Super Mario Bros. 2

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Super Mario Bros. 2
Mario is seen jumping into the air holding a beet, with the game's logo on the top and the tagline "Mario Madness" on the bottom.
North American box art, with Mario holding a beet.
Developer(s)Nintendo R&D4
Director(s)Kensuke Tanabe
Producer(s)Shigeru Miyamoto
Artist(s)Tadashi Sugiyama
Composer(s)Koji Kondo
SeriesSuper Mario
Platform(s)NES, PlayChoice-10, Super NES, Game Boy Advance

Super Mario Bros. 2[a] is a platform game developed and published by Nintendo for the Nintendo Entertainment System. The game was first released in North America in October 1988, and in the PAL region the following year.[1] Super Mario Bros. 2 has been remade or re-released for several video game consoles.

The sequel to Super Mario Bros. was conceived as a vertically scrolling, two-player, cooperative-action prototype. This technologically ambitious concept was postponed in favor of a simpler cosmetic upgrade to the original Super Mario Bros. engine which was released in Japan as Super Mario Bros. 2. The original prototype concept later became Yume Kōjō: Doki Doki Panic for Family Computer Disk System. Not part of the Mario series, this game was cobranded with Fuji Television's media technology expo, called Yume Kōjō ("Dream Factory"). The characters, enemies, and themes of the game were meant to reflect the mascots and theme of the festival.[2] After Nintendo of America found the Japanese version of Super Mario Bros. 2 (later released internationally as Super Mario Bros.: The Lost Levels) to be too difficult and too similar to its predecessor for release outside of Japan, Yume Kōjō: Doki Doki Panic was cosmetically modified to become what had essentially been the original concept of Super Mario Bros. 2.[3]:2

The game was a commercial success, leading to its release in Japan for the Family Computer as Super Mario USA.[2] It was re-released as part of the Super Mario All-Stars collection, as well as in the form of Super Mario Advance for the Game Boy Advance handheld system.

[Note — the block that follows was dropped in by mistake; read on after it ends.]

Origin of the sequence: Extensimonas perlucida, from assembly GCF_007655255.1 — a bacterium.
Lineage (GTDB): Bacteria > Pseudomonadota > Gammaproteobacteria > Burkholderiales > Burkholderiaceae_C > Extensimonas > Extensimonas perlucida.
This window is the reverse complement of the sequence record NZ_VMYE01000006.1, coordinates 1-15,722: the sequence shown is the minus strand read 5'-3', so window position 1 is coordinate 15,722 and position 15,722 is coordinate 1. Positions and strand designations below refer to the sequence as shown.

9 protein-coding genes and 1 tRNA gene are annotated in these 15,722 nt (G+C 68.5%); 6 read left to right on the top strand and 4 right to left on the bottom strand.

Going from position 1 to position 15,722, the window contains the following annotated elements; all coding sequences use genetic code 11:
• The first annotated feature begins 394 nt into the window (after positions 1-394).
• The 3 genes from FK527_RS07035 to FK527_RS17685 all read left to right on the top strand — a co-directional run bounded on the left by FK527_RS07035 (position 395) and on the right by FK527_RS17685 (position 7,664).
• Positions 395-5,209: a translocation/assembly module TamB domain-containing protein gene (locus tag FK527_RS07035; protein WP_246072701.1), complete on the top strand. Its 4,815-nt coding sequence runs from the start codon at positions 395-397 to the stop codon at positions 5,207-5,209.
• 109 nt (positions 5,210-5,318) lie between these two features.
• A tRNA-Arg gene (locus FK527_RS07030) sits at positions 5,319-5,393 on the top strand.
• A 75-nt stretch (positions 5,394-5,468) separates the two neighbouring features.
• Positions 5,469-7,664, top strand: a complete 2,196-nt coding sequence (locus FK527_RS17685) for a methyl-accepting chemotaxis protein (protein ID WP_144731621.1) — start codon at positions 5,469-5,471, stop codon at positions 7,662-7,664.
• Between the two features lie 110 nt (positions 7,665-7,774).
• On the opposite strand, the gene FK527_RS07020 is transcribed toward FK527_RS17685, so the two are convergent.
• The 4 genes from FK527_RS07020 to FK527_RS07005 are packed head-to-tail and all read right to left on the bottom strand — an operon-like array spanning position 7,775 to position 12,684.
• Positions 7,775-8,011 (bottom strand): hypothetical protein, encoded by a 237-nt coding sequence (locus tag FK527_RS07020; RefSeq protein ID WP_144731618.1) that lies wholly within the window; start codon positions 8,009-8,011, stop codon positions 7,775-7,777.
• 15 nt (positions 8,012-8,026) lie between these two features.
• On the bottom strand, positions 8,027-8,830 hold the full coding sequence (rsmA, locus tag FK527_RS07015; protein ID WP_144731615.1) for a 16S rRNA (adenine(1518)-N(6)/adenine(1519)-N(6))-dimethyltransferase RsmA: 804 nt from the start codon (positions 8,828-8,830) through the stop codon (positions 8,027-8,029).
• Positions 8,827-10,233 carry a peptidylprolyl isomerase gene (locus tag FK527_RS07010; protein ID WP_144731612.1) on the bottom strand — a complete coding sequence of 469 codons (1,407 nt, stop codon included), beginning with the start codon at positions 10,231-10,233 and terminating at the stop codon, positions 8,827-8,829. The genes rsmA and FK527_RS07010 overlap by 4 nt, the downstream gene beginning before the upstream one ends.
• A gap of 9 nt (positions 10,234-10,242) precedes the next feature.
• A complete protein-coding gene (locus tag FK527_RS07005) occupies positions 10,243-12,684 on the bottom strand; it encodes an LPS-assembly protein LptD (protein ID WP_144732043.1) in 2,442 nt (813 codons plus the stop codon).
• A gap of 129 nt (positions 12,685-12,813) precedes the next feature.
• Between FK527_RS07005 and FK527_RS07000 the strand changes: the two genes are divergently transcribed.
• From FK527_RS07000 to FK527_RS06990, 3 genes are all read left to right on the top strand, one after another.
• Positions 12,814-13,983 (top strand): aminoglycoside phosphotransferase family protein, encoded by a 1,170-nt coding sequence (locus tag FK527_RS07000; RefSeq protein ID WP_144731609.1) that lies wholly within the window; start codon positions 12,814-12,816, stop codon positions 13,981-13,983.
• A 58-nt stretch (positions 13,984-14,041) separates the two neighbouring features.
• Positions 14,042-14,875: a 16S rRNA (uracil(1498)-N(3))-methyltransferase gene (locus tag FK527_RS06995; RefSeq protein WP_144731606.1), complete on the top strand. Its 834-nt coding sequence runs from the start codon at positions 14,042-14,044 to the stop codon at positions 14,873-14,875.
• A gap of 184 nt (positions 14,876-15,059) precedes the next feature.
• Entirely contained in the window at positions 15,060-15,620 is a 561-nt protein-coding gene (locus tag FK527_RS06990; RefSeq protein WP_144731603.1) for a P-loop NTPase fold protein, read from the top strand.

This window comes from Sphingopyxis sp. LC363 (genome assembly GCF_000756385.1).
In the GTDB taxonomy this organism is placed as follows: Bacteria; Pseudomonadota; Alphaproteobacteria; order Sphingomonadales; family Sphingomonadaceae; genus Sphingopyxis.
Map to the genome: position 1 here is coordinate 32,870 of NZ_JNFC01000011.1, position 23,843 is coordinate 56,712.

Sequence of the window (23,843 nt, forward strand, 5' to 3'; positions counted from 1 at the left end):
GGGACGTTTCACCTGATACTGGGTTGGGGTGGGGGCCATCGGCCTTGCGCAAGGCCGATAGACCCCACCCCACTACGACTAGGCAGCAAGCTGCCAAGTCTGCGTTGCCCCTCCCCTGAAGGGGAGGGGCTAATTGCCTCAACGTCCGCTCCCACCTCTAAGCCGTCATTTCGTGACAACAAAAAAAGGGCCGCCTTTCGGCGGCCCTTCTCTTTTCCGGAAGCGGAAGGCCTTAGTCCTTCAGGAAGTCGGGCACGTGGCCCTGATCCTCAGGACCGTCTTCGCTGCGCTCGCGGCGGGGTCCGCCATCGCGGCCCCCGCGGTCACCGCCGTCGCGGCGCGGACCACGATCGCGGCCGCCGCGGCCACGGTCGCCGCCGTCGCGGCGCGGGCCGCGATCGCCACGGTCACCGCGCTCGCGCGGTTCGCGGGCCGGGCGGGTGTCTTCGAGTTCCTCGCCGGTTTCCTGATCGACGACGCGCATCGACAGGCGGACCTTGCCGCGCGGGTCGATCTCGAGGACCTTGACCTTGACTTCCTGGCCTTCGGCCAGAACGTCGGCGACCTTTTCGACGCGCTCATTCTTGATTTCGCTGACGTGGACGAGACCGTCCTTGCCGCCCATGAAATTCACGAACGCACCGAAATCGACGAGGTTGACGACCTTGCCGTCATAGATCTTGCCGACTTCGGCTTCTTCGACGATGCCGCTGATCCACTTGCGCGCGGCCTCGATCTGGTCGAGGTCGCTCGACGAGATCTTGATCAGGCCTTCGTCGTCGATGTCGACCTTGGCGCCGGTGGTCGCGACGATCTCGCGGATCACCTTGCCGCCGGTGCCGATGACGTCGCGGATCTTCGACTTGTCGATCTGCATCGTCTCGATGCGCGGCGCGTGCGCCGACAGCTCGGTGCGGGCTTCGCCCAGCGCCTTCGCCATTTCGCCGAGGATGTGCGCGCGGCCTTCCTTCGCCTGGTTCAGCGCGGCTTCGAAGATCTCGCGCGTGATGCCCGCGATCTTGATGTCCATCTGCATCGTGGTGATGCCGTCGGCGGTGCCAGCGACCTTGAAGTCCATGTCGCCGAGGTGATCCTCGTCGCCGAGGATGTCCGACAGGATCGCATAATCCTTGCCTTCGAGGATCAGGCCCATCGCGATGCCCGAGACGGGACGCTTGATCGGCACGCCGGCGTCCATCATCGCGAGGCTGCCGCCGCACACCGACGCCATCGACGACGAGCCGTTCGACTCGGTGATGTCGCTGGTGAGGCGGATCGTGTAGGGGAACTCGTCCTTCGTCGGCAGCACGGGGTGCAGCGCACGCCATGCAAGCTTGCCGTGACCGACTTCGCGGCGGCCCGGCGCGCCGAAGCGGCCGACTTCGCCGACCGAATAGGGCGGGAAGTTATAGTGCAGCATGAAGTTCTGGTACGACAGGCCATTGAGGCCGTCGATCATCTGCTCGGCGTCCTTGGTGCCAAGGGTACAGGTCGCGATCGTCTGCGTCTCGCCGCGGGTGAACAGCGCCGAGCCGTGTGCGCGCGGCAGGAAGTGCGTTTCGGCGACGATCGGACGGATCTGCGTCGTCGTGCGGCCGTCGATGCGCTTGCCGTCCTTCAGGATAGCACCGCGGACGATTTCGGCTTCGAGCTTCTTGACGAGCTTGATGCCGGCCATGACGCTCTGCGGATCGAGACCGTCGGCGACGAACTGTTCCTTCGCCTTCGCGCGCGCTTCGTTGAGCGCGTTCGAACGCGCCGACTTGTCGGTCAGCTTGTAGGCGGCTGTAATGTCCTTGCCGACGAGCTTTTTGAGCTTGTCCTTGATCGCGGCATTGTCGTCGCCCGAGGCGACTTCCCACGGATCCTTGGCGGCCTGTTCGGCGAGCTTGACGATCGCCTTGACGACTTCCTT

Super Mario Bros. 2 features some enemies and items from Yume Kōjō: Doki Doki Panic. The playable characters can now also pick up and throw enemies and objects at opponents to defeat them.

Super Mario Bros. 2 is a 2D side-scrolling platform game. The objective of the game is to navigate the player's character through the dream world Subcon and defeat the main antagonist Wart.[4]:3–4 Before each stage, the player chooses one of four different protagonists to use: Mario, Luigi, Toad, and Princess Toadstool. Unlike the previous game, this game does not have multiplayer functionality. All four characters can run, jump, and climb ladders or vines, but each character possesses a unique strength that causes them to be controlled differently. For example, Luigi can jump the highest; Mario can jump the farthest; Princess Toadstool can float; Toad's strength allows him to pick up items quickly. As opposed to the original Super Mario Bros., which only moved from left to right, players can move either left or right, as well as vertically in waterfall, cloud and cave levels. Unlike other Mario games, the characters cannot defeat enemies by jumping on them; but they can stand on, ride on, and jump on the enemies. Instead, the character picks up and throws objects at the enemies, or throws the enemies away, to defeat them. These objects include vegetables plucked from the ground or other enemies.[4]:13–16